Friday, March 28, 2014

In the shop: A couple of casualties

I was working on the greenhouse trailer the other morning, mostly driving screws, when my power driver stopped. Normally that means I've run the lithium battery down and I just swap it out with the one sitting on the charger.

That didn't work today.

It had a good run but finally gave up the ghost.
I put the new battery in and still nothing. At first I though I didn't get the battery onto the charger correctly and now I had two dead batteries, but I pulled out another tool, slapped the battery into it and it ran just fine. . .

After many years of fairly heavy use, after killing the original NiCad batteries and replacing them with the lithium's in 2011, after dropping it countless times, after shredding the handgrip driving thousands and thousands of screws,  my power driver just gave up in mid screw.

I had to finish up using my right-angle power driver (You didn't think I was going to drive all those screws by hand did you??!) which is a pain in the ass. I don't know who designed this thing but the balance is terrible, the drive speed is nearly uncontrollable, the trigger awkward, and it's really difficult to get good pressure on it to keep the bit seated in the screw.

Obviously I needed to replace the power driver and replace it fast!

It just so happened that there was a Ryobi rep right there in the big box store I went to so I was able to find out from the horse's mouth that I was pretty much screwed when it came to batteries. I have two perfectly good lithium batteries at home and two's all I've needed for years, but I could only buy the driver in a 'kit' which meant I had to pay for batteries, and a charger, that I didn't need.

Making the best of a bad situation I bought the same driver I've been using with a charger and a NiCad battery that I guess will just sit on a shelf until I can talk myself into recycling it. This was about $30 less than the slightly more compact driver that comes in a kit with a lithium battery. I suppose I could use the lithium battery but then I'd have three and I just don't need that many.

Only it's not quite the same driver. Something I didn't realize until I got home and opened the box.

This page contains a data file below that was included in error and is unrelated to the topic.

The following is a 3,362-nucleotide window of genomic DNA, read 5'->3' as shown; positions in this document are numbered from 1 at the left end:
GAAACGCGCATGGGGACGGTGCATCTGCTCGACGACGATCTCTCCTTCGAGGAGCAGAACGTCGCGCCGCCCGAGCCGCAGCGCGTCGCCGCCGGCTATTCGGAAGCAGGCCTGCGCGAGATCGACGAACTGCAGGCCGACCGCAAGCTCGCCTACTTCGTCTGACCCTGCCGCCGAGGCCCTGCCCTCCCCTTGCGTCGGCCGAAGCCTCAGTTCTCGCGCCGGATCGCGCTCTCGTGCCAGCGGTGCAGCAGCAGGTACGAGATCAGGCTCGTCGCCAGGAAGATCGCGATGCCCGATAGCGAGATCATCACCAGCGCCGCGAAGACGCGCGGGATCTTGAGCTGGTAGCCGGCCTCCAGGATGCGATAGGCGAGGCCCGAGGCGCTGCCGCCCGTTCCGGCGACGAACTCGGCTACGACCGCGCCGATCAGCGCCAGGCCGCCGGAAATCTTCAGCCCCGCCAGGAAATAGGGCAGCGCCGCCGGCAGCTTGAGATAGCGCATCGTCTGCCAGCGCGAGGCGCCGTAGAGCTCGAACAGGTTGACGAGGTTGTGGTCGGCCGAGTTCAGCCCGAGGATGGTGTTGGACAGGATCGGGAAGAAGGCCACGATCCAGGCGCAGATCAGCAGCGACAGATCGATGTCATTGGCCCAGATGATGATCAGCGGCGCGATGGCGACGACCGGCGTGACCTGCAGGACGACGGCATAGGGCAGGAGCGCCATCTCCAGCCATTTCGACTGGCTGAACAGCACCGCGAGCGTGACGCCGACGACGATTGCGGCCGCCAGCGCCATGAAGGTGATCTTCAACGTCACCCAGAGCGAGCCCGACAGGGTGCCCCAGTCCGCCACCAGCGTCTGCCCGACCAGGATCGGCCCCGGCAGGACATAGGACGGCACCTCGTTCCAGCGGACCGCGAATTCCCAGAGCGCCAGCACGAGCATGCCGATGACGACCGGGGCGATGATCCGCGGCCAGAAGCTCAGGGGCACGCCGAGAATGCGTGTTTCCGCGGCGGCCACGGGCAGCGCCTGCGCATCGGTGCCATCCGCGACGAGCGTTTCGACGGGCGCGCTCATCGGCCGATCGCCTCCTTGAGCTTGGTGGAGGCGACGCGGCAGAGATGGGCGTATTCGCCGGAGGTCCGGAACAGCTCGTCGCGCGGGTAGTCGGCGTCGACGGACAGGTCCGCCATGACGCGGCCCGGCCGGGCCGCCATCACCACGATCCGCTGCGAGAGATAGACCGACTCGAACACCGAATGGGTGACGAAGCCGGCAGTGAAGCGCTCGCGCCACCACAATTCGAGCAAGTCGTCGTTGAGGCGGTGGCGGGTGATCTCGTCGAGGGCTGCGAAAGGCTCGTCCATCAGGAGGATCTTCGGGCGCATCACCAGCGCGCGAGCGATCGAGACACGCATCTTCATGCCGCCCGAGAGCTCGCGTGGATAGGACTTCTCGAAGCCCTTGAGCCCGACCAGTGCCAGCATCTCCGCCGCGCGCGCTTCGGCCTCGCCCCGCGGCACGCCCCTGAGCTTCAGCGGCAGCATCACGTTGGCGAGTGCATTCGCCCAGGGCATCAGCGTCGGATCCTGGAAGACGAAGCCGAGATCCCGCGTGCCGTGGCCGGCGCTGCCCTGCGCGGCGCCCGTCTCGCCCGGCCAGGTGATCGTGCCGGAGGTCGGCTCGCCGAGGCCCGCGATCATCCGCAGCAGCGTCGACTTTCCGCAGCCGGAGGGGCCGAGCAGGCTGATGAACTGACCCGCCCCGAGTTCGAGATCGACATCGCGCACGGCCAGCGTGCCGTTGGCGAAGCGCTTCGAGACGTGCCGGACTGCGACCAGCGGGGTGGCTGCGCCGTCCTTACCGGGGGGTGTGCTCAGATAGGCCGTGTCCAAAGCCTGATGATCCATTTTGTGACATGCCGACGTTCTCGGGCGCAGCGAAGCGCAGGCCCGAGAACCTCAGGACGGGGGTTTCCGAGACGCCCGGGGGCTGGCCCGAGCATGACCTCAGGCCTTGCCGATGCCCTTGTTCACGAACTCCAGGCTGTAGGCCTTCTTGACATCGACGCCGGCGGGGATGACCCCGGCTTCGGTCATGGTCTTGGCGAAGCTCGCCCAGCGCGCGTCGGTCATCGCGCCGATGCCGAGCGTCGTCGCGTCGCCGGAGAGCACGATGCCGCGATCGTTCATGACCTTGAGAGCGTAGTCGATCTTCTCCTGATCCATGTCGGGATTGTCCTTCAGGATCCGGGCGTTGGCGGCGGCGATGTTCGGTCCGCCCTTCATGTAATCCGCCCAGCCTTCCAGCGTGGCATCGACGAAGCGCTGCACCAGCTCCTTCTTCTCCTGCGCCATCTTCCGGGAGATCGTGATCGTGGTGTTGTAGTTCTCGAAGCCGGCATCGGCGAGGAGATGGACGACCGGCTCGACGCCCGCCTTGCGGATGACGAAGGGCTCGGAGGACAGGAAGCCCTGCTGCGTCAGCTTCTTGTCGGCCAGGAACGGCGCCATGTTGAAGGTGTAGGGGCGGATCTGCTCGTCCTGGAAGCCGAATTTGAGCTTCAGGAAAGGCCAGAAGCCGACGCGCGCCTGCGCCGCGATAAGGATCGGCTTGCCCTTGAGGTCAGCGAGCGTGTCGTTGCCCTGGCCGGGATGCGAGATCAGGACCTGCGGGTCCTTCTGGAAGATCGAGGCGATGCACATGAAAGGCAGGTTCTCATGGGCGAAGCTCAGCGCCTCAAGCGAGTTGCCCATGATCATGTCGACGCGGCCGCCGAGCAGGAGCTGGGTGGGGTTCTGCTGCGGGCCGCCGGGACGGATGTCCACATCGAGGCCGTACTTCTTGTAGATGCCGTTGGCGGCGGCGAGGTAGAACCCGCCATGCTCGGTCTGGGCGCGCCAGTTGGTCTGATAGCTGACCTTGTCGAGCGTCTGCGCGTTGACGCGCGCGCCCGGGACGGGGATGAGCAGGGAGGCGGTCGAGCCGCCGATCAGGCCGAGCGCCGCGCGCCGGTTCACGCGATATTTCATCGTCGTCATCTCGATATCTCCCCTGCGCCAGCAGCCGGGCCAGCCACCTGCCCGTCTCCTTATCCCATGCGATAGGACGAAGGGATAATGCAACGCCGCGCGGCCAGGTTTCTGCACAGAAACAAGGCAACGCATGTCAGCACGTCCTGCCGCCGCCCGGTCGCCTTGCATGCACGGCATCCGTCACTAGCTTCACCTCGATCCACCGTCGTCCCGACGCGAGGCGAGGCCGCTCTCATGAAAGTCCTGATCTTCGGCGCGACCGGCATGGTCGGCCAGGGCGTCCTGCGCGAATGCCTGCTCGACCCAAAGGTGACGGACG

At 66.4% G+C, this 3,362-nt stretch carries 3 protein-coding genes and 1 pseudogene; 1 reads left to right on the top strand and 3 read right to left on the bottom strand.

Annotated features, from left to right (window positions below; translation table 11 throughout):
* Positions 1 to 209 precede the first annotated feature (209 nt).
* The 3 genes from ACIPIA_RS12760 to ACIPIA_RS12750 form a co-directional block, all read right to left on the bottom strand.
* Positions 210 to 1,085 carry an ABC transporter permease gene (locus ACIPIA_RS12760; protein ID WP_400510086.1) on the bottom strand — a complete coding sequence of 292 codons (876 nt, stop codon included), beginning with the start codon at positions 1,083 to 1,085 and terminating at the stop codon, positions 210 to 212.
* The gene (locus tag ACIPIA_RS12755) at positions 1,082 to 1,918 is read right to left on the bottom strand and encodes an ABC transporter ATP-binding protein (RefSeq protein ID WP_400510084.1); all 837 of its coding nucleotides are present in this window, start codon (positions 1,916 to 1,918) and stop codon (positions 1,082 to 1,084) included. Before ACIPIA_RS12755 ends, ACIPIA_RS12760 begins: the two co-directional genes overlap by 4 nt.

New one on the left, old on the right.
As you can see from the picture the old driver has two bit holders on top of the barrel, the new driver has a single bit holder down on the front of the foot. Since I regularly use two different bits as well as twist drills that's going to be problematic.

The old driver has a target level on the back side to help drive screws straight down as well as a tube level on top of the barrel to help drive horizontally, the new one only has the level on top of the barrel. That's going to hurt!

On the plus side, the handgrip on the new driver has been redesigned and uses a different material that looks like it will hold up better than the one on the old driver.

My second casualty occurred that same afternoon as I was trimming limbs back so we can get the travel trailer down the driveway again. (For the past 5 years we've just left it parked down on the coast where my father-in-law uses it during the winter.)

This time it was my gloves that gave out. A fact that was painfully pointed out to me by pointy sticks poking through the holes and into my tender flesh! Yaupon and Post Oak are the worst!

Of course this happens when you use them hard and I go through several pair a year so always keep spares on hand.
Identical gloves bought at the same time, one pair used to the point of destruction,
and you can almost see the hands still inside them, the other pair just pulled off the shelf

Dad's last pair of work gloves are on the right.
On the left is the wooden replica I carved.
I've always felt that well used work gloves absorb some of the essence of the person using them.

In fact, after my father's funeral it wasn't a photo of him I went looking for, but instead I took the work gloves off his bench and still carry them with me today. They ride up there on the dash of my van so when I go camping he comes along too.

As a sort of memorial I also carved a replica of his gloves and these sit on my workbench.

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